Synchronized public transport is a sustainable solution for global transportation problems, suggests Haifa expert
Many people around the world – looking forward to the era of autonomous vehicles – think that when it arrives, they won’t have to buy a private car anymore. Just order an autonomous car to get where you want to go, sit back and read or listen to music and step out at your destination, without traffic jams or looking for parking.
But this is not realistic, and forgoing private cars for autonomous ones will not lead to paradise, according to a veteran transportation expert at the Technion-Israel Institute of Technology in Haifa. Instead, he argues, synchronized public transport is the answer.
Prof. Emeritus Avishai (Avi) Ceder, of the Technion’s Faculty of Civil and Environmental Engineering publishes his detailed analysis in the prestigious journal Scientific Reports (Springer Nature Publishing Group) under the title “Syncing sustainable urban mobility with public transit policy trends based on global data analysis” that is relevant to urban areas around the developed and underdeveloped world.
Ceder skillfully details the extent of confusion that will result from current development plans and the application of automatic vehicles. His four-part paper addresses the magnitude of traffic and transportation damages, provides a comparison of private and public vehicle travel times, designs a model of autonomous transportation based on the first two parts and concludes with a discussion envisioning the decision-making necessary for its realization.
As the world nurses its wounds and recovers from the devastating effects of COVID-19, there is an opportunity to plan and surrender to changes that will result in a healthier, improved world, he wrote. “Moreover, globally, in the post pandemic crisis, people may be more willing to change their thinking paradigm, habits and behavior. This brings us to the observation that rapid progress in technology has resulted in revolutionary development of the Internet and cellular phones, while tremendous confusion continues to inhibit the evolution of automated urban mobility. On the verge of a dramatic change, mobility faces a window of opportunity, yet seems to resist submitting itself to the process, albeit ultramodern, yet similar to the complicated and disconcerting 50-year transition from horse to car.”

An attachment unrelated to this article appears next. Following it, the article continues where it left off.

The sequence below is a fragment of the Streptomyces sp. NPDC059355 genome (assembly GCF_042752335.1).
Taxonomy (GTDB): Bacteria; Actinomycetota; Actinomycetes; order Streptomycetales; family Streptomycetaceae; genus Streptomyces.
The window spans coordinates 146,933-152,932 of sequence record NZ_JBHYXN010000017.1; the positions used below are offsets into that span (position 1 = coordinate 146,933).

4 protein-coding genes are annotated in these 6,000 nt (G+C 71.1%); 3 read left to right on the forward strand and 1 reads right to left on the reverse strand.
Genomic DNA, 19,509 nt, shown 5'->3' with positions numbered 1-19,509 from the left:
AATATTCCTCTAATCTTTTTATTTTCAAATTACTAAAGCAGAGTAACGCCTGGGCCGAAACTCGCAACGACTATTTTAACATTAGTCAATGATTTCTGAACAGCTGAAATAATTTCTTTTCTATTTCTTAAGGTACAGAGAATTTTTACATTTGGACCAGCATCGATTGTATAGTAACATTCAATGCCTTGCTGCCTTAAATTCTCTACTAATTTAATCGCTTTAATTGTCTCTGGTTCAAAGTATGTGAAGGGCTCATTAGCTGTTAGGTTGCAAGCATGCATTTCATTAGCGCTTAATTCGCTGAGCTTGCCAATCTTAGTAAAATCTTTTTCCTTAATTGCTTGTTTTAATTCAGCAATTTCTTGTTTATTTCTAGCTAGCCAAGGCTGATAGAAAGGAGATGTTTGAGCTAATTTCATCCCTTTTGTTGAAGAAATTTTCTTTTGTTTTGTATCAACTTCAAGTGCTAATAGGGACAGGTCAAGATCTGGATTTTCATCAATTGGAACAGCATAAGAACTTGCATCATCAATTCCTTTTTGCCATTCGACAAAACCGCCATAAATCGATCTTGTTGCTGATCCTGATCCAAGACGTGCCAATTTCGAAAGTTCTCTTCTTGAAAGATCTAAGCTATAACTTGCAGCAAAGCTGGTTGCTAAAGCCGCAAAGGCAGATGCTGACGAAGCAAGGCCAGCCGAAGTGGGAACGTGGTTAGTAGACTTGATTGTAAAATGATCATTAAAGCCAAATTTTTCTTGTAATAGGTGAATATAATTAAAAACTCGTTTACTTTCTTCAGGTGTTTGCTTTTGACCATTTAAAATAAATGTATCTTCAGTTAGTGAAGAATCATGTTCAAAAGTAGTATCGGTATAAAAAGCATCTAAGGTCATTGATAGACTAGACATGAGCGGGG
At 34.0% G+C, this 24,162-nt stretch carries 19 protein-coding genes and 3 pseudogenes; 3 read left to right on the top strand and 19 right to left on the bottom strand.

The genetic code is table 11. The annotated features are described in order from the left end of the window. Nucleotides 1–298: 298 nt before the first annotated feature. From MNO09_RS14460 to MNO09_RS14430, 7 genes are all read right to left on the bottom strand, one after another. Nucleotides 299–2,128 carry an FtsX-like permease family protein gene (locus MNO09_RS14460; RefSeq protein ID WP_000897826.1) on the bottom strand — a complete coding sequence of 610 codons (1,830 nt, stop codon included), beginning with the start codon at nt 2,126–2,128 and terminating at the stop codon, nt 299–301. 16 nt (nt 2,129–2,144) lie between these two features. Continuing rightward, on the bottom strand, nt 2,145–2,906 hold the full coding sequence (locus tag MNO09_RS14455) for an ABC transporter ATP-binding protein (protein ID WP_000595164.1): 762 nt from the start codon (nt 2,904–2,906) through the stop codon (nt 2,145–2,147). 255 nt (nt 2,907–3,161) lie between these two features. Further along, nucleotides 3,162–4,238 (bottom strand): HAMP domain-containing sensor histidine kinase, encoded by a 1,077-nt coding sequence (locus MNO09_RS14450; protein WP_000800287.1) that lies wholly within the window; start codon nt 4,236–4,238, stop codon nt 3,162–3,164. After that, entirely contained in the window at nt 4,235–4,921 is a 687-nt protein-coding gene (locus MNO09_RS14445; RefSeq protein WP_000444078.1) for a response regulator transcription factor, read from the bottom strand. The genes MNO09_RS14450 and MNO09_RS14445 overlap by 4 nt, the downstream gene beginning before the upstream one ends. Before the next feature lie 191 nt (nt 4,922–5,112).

In part one, Ceder – an internationally recognized expert in the field who previously served as chief scientist of Israel’s Transportation Ministry – developed measures for representing transportation problems around the world in a four-dimensional space, with data from 19 countries across five continents.
The damages of global transportation in average terms include
The direct cause of deaths – traffic accidents account for 35.6% of all deaths from accidents of any kind; the indirect causes of death from pollution in the atmosphere that originates from human actions and 25% of the energy emissions, with 14.4% emissions of the PM2.5 particle proven to be carcinogenic and causing global warming; wasting time, with 22.5% of the time we spend traveling, during peak times, spent in traffic jams; and wasting space, as the average vehicle is in motion for only 5.3 hours per day; 94.7% of the time, it stands dormant, taking up precious space without serving its intended purpose.
In part two, Ceder compares private cars vs. public vehicle travel times, for all types of public transport vehicles (train, bus, taxi, ferry and cable car), in 17 major cities and metropolises throughout the world. The comparison deals with trips from city centers to destinations within the perimeters of 30, 45, 60 and 90 minutes of travel. Surprisingly, and contrary to intuitive expectations, his analysis shows that public transport brings the passenger to one’s destination in less time than a private car in 94% of the cases.
In part three, he describes a system of exclusively autonomous public transport vehicles that provides service from suburbs to the centers of the 17 cities he analyzed in the second section. Two options exist –individual movement from the point of departure to the destination in a reserved autonomous vehicle or individual movement from the point of departure to the point of departure of the autonomous bus and from there to the destination. An analysis of the data shows that on the average, the total number of vehicles moving on the roads will be reduced by two-thirds.
Finally, Ceder provided a vision of how vehicles will move in the future in “smart cities.” The transition from a private car to any kind of public vehicle (even elevators and air traffic) must be based on the individual’s decision to prefer public transport vehicles to private ones, Ceder urges. “The changes will only emerge if proactive, transcontinental government actions are taken in two major directions: developing autonomous vehicles exclusively for public transport and setting standards for automatic connections of different vehicles,” he wrote. He believes that many patterns in our lifestyles that changed due to Covid are likely to provide leverage for change in the world of transportation.
There will have to be compatibility of the system with the needs of the individual and preferences with designated telephone apps;
prioritization of emergency vehicles; standardization of connections between public transport vehicles such as seamlessly moving from one bus to another or to a train, so that it will be simple, fast, and convenient He suggested that it should be like coordinating an encounter between spaceships.
“Driving habits have to change,” he concluded. “The addiction to driving cars is similar to the addiction to smoking, and here too, real withdrawal is required. I believe the jolting experience of the pandemic offers us an opening to new ways of thinking. We can’t afford to lose the momentum.”
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